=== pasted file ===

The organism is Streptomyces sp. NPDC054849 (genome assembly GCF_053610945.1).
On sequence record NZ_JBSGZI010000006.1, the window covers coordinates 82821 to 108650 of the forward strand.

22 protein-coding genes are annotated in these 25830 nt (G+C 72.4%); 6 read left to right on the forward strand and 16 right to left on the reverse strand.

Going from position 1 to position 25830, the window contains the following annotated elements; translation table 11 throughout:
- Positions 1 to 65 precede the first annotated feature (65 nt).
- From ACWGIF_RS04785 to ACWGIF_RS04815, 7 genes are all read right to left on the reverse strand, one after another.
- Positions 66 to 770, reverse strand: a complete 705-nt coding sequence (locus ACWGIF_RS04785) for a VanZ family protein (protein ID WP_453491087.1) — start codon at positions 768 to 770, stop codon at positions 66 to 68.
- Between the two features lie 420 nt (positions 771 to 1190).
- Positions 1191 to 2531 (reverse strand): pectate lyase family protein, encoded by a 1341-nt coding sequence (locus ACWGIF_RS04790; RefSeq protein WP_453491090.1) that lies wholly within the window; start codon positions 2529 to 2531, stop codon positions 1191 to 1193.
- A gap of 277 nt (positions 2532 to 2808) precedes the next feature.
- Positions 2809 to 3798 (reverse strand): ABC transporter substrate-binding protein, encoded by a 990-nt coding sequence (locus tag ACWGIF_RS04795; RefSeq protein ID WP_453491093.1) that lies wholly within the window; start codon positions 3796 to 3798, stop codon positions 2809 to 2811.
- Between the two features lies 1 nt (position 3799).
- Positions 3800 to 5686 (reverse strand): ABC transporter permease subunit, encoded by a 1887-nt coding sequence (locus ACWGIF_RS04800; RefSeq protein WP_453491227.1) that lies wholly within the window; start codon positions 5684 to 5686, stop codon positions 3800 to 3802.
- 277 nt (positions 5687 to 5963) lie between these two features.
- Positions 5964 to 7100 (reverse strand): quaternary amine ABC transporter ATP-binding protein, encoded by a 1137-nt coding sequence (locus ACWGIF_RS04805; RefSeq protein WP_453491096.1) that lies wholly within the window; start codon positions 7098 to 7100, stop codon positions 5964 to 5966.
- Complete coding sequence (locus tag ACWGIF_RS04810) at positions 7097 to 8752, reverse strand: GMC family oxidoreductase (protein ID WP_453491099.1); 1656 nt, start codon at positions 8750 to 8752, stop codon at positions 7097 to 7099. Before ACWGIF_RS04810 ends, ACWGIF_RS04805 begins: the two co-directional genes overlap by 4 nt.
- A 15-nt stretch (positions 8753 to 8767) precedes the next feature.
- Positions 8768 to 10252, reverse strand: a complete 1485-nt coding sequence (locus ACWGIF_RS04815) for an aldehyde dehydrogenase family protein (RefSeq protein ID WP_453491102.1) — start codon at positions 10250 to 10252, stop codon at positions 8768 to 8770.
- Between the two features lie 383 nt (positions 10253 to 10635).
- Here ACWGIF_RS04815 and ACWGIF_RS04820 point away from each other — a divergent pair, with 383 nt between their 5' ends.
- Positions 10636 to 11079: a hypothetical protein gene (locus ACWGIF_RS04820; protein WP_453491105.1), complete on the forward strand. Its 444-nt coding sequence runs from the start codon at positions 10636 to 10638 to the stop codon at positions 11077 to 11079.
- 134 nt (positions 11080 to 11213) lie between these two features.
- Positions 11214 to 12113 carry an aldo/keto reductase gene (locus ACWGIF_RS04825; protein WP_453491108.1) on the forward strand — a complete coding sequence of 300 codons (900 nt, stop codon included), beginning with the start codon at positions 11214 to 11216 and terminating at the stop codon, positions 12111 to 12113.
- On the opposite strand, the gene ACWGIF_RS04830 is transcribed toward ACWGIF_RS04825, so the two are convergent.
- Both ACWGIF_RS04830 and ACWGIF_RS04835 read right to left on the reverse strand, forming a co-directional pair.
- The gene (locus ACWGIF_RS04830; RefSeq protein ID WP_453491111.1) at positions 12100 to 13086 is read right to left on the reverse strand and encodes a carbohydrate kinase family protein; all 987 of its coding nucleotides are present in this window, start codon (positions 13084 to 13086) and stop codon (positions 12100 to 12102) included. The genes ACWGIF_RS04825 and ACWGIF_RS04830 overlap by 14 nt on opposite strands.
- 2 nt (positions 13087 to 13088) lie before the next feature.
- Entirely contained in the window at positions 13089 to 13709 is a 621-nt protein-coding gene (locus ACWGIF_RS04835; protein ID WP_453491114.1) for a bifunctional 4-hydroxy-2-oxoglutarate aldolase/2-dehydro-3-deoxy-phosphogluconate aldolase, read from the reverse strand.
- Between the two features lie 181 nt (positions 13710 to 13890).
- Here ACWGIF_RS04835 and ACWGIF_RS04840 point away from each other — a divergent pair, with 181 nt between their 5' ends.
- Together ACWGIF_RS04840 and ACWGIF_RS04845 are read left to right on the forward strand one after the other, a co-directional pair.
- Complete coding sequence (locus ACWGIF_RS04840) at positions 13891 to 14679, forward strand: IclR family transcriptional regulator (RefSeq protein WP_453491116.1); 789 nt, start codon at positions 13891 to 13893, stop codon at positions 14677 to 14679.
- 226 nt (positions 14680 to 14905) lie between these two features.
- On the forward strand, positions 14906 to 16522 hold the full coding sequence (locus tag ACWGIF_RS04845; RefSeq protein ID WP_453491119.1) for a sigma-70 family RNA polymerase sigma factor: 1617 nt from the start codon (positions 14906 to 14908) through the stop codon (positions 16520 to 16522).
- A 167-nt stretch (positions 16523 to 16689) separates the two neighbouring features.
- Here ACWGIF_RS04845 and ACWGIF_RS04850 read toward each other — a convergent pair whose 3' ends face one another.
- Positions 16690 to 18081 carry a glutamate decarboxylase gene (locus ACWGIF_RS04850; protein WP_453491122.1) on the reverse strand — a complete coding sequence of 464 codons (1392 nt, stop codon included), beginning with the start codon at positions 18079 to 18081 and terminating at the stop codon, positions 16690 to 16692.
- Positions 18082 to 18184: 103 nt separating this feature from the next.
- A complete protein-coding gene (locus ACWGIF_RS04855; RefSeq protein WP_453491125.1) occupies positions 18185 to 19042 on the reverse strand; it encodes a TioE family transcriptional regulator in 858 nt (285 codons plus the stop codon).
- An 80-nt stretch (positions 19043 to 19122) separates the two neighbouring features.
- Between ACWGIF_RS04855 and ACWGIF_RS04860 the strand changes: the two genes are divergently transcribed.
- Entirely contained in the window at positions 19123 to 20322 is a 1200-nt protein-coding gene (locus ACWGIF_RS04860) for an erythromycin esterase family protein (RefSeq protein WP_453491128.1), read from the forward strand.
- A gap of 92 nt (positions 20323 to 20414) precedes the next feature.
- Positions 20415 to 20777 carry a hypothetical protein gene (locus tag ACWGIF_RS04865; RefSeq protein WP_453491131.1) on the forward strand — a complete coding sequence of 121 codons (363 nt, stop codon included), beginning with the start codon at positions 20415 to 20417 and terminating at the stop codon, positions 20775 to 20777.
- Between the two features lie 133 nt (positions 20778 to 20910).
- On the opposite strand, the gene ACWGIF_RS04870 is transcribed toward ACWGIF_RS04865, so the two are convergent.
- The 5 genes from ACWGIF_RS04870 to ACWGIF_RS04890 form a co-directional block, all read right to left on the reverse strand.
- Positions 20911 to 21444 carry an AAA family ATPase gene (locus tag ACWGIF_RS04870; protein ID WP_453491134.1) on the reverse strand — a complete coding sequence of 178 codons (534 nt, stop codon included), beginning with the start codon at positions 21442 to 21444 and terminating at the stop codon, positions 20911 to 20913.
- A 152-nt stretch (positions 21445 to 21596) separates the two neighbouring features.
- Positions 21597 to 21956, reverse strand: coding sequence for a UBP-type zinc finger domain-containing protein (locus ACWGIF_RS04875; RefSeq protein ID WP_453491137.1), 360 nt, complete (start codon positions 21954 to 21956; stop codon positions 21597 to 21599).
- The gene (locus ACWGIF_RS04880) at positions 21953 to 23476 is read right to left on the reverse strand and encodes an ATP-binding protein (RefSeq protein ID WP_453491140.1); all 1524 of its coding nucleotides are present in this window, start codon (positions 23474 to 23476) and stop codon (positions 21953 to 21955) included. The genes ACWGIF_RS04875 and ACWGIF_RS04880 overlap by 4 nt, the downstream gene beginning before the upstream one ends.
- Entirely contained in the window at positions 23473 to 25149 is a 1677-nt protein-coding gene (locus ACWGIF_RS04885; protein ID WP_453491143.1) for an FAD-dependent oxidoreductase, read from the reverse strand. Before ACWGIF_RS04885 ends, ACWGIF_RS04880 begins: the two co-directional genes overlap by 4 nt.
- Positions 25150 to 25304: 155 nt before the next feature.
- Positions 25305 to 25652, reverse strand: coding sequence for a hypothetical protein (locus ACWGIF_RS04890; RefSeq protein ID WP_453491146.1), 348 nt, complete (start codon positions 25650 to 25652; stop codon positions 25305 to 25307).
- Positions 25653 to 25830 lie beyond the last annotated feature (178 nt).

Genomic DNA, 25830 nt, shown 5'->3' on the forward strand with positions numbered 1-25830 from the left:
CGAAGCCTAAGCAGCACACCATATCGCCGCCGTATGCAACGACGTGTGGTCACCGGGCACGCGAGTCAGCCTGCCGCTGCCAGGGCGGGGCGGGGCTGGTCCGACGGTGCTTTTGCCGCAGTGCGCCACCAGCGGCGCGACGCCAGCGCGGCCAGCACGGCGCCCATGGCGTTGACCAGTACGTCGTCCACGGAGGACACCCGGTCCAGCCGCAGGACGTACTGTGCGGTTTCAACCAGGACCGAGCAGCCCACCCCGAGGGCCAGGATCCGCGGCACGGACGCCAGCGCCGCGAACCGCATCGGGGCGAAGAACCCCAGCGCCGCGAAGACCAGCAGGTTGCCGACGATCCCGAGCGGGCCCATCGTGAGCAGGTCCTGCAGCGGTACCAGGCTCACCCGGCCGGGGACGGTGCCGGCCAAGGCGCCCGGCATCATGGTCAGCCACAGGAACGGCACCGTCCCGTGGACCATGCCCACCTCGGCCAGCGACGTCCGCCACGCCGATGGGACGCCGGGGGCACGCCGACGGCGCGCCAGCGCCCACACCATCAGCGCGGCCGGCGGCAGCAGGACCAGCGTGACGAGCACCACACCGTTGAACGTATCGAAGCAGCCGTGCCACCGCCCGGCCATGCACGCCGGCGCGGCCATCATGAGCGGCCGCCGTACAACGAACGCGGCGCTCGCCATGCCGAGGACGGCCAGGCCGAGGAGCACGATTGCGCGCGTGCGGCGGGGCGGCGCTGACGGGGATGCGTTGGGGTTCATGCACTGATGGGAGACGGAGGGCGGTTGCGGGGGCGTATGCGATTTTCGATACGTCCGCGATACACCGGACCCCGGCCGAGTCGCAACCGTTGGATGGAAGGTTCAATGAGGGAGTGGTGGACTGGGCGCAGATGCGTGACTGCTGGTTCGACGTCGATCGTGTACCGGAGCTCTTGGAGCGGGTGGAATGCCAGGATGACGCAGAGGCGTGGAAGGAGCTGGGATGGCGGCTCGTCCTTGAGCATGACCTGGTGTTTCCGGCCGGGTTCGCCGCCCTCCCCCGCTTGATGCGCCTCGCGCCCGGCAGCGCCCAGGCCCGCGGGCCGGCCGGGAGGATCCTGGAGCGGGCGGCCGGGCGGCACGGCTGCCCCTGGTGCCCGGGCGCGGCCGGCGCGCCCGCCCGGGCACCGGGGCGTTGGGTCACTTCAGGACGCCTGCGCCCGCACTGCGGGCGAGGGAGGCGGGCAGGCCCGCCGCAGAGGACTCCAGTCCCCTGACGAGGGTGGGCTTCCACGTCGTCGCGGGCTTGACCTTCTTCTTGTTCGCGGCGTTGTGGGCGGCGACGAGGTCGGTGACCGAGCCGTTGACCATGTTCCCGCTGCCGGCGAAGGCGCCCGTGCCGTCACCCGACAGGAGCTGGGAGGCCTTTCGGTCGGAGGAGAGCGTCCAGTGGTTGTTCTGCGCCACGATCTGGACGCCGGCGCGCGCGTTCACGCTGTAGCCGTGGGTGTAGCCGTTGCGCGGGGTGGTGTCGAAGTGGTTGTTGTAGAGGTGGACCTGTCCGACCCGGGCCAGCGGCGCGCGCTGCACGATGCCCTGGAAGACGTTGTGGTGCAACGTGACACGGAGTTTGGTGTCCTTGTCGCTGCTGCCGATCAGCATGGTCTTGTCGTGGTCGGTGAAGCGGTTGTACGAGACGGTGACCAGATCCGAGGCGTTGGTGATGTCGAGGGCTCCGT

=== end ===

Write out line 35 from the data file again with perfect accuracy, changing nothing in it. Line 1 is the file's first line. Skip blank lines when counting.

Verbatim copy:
- A 167-nt stretch (positions 16523 to 16689) separates the two neighbouring features.